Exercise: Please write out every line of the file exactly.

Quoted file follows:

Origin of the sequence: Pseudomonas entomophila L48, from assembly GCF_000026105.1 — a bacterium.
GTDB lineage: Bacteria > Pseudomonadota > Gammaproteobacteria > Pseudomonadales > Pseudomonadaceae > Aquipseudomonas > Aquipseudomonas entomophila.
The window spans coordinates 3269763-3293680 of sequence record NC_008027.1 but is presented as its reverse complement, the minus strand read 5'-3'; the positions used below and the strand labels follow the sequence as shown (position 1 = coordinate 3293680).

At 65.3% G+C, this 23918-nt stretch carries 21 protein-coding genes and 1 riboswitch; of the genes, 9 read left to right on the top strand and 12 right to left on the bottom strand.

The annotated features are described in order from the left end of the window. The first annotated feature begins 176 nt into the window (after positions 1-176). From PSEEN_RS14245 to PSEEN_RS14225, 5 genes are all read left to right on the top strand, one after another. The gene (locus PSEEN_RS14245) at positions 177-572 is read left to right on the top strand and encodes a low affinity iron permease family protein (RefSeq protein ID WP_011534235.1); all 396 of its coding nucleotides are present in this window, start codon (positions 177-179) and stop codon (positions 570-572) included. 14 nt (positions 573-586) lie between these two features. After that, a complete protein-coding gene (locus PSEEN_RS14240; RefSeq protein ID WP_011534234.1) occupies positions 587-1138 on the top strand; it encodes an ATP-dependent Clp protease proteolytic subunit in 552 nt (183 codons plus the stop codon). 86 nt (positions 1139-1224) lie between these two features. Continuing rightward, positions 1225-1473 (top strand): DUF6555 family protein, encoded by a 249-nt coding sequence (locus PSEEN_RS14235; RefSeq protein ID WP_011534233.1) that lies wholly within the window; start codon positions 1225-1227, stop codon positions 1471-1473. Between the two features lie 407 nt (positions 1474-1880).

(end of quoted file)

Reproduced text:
Origin of the sequence: Pseudomonas entomophila L48, from assembly GCF_000026105.1 — a bacterium.
GTDB lineage: Bacteria > Pseudomonadota > Gammaproteobacteria > Pseudomonadales > Pseudomonadaceae > Aquipseudomonas > Aquipseudomonas entomophila.
The window spans coordinates 3269763-3293680 of sequence record NC_008027.1 but is presented as its reverse complement, the minus strand read 5'-3'; the positions used below and the strand labels follow the sequence as shown (position 1 = coordinate 3293680).

At 65.3% G+C, this 23918-nt stretch carries 21 protein-coding genes and 1 riboswitch; of the genes, 9 read left to right on the top strand and 12 right to left on the bottom strand.

The annotated features are described in order from the left end of the window. The first annotated feature begins 176 nt into the window (after positions 1-176). From PSEEN_RS14245 to PSEEN_RS14225, 5 genes are all read left to right on the top strand, one after another. The gene (locus PSEEN_RS14245) at positions 177-572 is read left to right on the top strand and encodes a low affinity iron permease family protein (RefSeq protein ID WP_011534235.1); all 396 of its coding nucleotides are present in this window, start codon (positions 177-179) and stop codon (positions 570-572) included. 14 nt (positions 573-586) lie between these two features. After that, a complete protein-coding gene (locus PSEEN_RS14240; RefSeq protein ID WP_011534234.1) occupies positions 587-1138 on the top strand; it encodes an ATP-dependent Clp protease proteolytic subunit in 552 nt (183 codons plus the stop codon). 86 nt (positions 1139-1224) lie between these two features. Continuing rightward, positions 1225-1473 (top strand): DUF6555 family protein, encoded by a 249-nt coding sequence (locus PSEEN_RS14235; RefSeq protein ID WP_011534233.1) that lies wholly within the window; start codon positions 1225-1227, stop codon positions 1471-1473. Between the two features lie 407 nt (positions 1474-1880).